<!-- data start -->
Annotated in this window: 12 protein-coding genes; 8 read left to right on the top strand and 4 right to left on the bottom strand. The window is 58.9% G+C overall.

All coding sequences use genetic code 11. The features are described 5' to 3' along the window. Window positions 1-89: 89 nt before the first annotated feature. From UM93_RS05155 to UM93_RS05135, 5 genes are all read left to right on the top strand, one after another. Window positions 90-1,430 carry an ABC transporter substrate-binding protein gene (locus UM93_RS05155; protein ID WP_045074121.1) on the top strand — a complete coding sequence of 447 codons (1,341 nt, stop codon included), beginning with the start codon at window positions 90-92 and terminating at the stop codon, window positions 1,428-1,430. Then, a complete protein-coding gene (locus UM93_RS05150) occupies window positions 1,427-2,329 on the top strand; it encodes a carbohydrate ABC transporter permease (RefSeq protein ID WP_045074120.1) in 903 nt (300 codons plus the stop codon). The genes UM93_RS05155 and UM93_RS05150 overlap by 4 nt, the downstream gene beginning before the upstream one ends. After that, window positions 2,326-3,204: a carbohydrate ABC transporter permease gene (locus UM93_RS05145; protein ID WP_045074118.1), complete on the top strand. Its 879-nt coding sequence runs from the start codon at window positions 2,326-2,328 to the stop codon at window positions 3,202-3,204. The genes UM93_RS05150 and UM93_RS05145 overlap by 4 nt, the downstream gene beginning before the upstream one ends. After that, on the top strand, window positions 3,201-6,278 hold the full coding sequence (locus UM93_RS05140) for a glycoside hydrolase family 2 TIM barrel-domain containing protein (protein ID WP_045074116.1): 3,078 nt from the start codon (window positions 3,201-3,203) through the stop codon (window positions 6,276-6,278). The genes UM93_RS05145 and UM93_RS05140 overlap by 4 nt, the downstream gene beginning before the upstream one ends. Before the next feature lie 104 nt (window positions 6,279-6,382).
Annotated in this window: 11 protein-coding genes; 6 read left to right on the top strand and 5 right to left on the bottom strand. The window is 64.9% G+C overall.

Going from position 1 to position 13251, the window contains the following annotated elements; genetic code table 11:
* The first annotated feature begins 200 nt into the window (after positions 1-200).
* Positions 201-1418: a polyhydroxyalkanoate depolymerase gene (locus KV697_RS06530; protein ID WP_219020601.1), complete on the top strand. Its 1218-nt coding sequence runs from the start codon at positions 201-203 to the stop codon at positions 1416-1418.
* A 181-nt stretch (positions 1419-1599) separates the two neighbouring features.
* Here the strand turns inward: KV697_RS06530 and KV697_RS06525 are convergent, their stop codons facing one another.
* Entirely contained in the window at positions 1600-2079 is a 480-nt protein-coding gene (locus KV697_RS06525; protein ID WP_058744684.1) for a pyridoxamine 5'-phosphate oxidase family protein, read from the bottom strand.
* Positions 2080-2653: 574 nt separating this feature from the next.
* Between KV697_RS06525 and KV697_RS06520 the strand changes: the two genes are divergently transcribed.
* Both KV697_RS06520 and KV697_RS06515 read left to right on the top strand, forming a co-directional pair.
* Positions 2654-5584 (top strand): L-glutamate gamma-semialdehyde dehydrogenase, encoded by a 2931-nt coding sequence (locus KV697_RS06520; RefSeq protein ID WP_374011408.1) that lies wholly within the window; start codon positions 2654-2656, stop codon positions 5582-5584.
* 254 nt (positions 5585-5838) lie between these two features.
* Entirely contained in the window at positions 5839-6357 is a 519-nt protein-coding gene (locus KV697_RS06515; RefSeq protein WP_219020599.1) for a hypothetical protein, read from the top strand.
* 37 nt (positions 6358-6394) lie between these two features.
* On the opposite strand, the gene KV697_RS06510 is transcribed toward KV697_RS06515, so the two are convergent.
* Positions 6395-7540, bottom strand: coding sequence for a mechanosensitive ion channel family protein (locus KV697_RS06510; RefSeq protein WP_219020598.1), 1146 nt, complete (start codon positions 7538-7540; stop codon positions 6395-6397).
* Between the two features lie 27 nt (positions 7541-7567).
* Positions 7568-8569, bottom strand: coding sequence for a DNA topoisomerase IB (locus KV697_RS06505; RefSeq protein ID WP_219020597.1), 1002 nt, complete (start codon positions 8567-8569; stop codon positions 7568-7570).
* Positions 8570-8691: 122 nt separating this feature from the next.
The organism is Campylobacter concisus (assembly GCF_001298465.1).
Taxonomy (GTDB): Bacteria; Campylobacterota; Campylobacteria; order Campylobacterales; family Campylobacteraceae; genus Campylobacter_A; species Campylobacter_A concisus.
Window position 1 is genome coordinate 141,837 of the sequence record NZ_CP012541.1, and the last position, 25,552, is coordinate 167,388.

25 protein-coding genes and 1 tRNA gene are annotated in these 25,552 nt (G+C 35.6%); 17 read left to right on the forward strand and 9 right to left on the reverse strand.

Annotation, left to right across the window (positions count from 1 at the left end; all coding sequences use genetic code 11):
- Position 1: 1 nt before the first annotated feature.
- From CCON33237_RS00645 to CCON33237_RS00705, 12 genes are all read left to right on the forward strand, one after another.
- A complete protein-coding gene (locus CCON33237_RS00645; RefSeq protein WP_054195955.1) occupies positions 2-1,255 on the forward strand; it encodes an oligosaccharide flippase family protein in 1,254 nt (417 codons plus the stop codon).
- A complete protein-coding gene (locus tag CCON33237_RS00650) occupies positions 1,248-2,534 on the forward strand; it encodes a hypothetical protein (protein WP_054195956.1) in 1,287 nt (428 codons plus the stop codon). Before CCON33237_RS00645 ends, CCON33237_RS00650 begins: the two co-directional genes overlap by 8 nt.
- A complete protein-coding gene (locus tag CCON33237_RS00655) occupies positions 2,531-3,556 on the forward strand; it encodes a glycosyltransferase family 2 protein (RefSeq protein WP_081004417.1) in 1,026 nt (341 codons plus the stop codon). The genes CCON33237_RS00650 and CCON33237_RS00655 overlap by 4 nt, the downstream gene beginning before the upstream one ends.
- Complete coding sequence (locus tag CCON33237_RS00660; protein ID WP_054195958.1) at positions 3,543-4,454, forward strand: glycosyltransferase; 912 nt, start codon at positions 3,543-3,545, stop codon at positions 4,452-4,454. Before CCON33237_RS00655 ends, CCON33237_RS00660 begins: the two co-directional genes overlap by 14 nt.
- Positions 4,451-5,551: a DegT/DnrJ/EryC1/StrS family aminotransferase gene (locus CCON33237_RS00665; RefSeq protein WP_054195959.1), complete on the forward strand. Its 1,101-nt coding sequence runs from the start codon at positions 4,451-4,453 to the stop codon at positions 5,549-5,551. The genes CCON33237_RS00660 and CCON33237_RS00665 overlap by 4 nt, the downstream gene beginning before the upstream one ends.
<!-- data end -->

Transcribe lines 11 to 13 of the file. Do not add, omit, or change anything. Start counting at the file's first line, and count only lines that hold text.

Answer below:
* Between KV697_RS06525 and KV697_RS06520 the strand changes: the two genes are divergently transcribed.
* Both KV697_RS06520 and KV697_RS06515 read left to right on the top strand, forming a co-directional pair.
* Positions 2654-5584 (top strand): L-glutamate gamma-semialdehyde dehydrogenase, encoded by a 2931-nt coding sequence (locus KV697_RS06520; RefSeq protein ID WP_374011408.1) that lies wholly within the window; start codon positions 2654-2656, stop codon positions 5582-5584.